- Question your bias: Consider the following questions with those around you. How often do you consider different kinds of disability in your professional and personal life (outside of receiving accessibility requests)? How do you react when you are asked to accommodate disability? Does it depend on the type of disability? Is the reaction different if it is in-person or in writing? What kinds of biases and stereotypes do these dependencies reveal that you hold of people with disabilities?
- Assess your spaces: When we think of accessibility, we often think only of physical disabilities. But accessibility can and should include accommodation for all types of disability. How can you urge the institution to address gaps in disability access? How do you plan to address existing gaps in disability access in the spaces (labs, classrooms, offices) that you control? In what ways can you be proactive and act/design for accessibility? When creating a space – either constructing a new one or reimagining a pre-existing one – be intentional about creating accessibility for all. Go beyond basic legal requirements,16 create multiple options for engaging (e.g., in presentations or general spaces, don’t depend on purely visual or auditory cues),17 and recognize that not all innovations are made equal (e.g., be considerate of how inclusive things such as technology truly are).18 Ultimately, incorporating the ideas and perspectives of people with different disabilities will help you create spaces that are as accessible can be.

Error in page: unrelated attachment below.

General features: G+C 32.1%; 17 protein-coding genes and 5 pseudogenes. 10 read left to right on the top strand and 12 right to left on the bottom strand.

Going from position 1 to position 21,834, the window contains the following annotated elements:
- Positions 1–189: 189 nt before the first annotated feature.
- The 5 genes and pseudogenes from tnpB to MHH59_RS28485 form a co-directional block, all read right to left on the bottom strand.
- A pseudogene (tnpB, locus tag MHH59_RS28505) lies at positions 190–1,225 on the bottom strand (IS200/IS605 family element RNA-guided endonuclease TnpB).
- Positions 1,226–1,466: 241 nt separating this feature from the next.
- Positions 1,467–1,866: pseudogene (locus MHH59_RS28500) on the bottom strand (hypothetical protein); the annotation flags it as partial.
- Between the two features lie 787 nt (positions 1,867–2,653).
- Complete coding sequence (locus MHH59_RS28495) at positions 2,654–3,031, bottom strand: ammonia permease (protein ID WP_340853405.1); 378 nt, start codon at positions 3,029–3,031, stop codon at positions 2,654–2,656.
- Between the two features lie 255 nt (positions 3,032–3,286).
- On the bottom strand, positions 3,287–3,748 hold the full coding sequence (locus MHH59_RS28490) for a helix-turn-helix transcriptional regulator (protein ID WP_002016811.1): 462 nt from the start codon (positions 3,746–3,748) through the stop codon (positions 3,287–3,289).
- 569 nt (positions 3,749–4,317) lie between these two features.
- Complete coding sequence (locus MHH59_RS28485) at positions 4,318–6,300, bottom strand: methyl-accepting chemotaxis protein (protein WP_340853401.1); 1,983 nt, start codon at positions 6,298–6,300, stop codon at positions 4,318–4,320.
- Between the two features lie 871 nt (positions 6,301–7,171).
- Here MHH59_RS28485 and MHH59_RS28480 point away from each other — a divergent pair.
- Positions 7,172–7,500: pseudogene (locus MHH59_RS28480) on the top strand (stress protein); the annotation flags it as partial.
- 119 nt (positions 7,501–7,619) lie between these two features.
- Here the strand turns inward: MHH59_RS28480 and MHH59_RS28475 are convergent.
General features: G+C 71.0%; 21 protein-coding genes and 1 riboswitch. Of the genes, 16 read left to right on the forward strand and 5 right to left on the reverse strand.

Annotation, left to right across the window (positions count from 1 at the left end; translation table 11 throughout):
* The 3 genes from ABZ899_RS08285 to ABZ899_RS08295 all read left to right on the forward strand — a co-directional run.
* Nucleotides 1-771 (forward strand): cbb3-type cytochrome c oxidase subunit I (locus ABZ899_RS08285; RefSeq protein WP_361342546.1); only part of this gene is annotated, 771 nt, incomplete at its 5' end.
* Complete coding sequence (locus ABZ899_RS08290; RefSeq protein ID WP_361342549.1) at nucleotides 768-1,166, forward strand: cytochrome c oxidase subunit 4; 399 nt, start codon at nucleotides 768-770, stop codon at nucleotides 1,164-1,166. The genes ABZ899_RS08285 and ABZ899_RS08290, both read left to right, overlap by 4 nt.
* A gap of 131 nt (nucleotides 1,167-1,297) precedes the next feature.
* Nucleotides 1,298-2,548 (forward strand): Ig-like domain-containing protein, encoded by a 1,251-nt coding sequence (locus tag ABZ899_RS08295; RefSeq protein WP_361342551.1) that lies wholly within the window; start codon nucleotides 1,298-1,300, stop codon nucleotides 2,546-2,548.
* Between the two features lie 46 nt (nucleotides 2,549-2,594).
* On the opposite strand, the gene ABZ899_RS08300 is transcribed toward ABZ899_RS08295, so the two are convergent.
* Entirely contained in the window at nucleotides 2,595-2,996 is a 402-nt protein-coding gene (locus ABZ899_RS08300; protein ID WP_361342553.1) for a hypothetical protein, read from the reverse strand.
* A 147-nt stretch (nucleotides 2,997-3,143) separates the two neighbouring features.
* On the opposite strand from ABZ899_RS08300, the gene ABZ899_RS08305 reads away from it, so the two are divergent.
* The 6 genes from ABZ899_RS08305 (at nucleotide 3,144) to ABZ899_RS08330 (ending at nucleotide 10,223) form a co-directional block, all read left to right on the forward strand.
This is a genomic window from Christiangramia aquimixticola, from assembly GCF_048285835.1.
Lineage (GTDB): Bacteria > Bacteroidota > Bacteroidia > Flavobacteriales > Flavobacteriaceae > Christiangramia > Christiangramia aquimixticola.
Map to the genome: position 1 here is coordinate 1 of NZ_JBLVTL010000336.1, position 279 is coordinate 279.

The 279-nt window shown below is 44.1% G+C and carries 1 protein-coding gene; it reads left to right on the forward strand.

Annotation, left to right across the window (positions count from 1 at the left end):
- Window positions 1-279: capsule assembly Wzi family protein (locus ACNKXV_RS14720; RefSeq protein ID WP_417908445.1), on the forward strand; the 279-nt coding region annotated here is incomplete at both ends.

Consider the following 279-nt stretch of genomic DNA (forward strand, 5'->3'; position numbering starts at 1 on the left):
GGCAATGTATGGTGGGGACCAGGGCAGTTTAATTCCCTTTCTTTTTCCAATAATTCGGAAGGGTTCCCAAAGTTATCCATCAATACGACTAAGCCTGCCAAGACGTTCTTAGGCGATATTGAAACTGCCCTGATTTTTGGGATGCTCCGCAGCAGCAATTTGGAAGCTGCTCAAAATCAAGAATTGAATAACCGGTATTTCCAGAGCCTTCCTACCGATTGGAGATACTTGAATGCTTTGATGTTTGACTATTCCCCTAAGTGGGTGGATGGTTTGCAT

- Consider how policies and practices affect others: It’s easy to focus on physical barriers in higher education, but what about how our policies affect the experiences of those with disabilities. For example, the return to campus without clarity for how institutions intended to support students and staff with autoimmune disorders meant that campus was not accessible.19 When we are considering policy (particularly when it shapes success), we must take the perspective of people unlike ourselves – which includes people with different disabilities. Becoming accessibility-minded means building for all, an approach that doesn’t just help disabled people. Ensure that your policies and access focus not only on access, but also on thriving and flexibility. To start, consider the concept of Universal Design, which considers practices, policies, and environments as fundamental to accessibility!20
Additional Resource Recommendations
- Book:Diverse Disabled Booklist – This list compiles children’s and adult’s books (fiction and non-fiction) of People of Color who also have a disability, including recommendations and warnings.
- Video: Disability in Higher Education: A Social Justice Approach – This video has student affairs professionals/scholars who cover taking disability beyond simple access/accommodation.
- Article:Disability as Diversity – Burke discusses how college campuses across the U.S. have (or haven’t) considered disability as an identity in diversity, equity, and inclusion efforts.
- Podcast:Disability Dialogues – The Colorado State University Student Disability Center hosts this informative podcast about disability, access, social justice, and inclusion in higher education.